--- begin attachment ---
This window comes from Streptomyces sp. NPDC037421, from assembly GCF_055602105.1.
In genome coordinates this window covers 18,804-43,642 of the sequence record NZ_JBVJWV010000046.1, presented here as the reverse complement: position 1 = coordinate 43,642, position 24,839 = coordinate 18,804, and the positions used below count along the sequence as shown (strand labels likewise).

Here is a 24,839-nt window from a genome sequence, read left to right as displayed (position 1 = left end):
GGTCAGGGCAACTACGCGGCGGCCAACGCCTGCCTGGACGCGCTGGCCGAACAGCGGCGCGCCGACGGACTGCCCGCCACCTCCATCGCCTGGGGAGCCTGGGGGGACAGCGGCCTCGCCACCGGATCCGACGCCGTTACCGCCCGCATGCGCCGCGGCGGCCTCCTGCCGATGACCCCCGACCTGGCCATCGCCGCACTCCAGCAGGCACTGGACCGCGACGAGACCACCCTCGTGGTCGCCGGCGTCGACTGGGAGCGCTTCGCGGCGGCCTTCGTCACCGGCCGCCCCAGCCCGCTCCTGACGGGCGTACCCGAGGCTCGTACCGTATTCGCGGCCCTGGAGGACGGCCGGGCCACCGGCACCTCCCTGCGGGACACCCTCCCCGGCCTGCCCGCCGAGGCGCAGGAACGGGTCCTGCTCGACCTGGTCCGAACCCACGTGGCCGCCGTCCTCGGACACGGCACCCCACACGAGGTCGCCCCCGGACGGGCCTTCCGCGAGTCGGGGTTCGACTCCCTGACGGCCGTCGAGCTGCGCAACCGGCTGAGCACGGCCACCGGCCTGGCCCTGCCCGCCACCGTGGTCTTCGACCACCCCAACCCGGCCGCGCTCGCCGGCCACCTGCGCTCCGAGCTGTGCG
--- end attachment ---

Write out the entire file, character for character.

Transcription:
This window comes from Streptomyces sp. NPDC037421, from assembly GCF_055602105.1.
In genome coordinates this window covers 18,804-43,642 of the sequence record NZ_JBVJWV010000046.1, presented here as the reverse complement: position 1 = coordinate 43,642, position 24,839 = coordinate 18,804, and the positions used below count along the sequence as shown (strand labels likewise).

Here is a 24,839-nt window from a genome sequence, read left to right as displayed (position 1 = left end):
GGTCAGGGCAACTACGCGGCGGCCAACGCCTGCCTGGACGCGCTGGCCGAACAGCGGCGCGCCGACGGACTGCCCGCCACCTCCATCGCCTGGGGAGCCTGGGGGGACAGCGGCCTCGCCACCGGATCCGACGCCGTTACCGCCCGCATGCGCCGCGGCGGCCTCCTGCCGATGACCCCCGACCTGGCCATCGCCGCACTCCAGCAGGCACTGGACCGCGACGAGACCACCCTCGTGGTCGCCGGCGTCGACTGGGAGCGCTTCGCGGCGGCCTTCGTCACCGGCCGCCCCAGCCCGCTCCTGACGGGCGTACCCGAGGCTCGTACCGTATTCGCGGCCCTGGAGGACGGCCGGGCCACCGGCACCTCCCTGCGGGACACCCTCCCCGGCCTGCCCGCCGAGGCGCAGGAACGGGTCCTGCTCGACCTGGTCCGAACCCACGTGGCCGCCGTCCTCGGACACGGCACCCCACACGAGGTCGCCCCCGGACGGGCCTTCCGCGAGTCGGGGTTCGACTCCCTGACGGCCGTCGAGCTGCGCAACCGGCTGAGCACGGCCACCGGCCTGGCCCTGCCCGCCACCGTGGTCTTCGACCACCCCAACCCGGCCGCGCTCGCCGGCCACCTGCGCTCCGAGCTGTGCG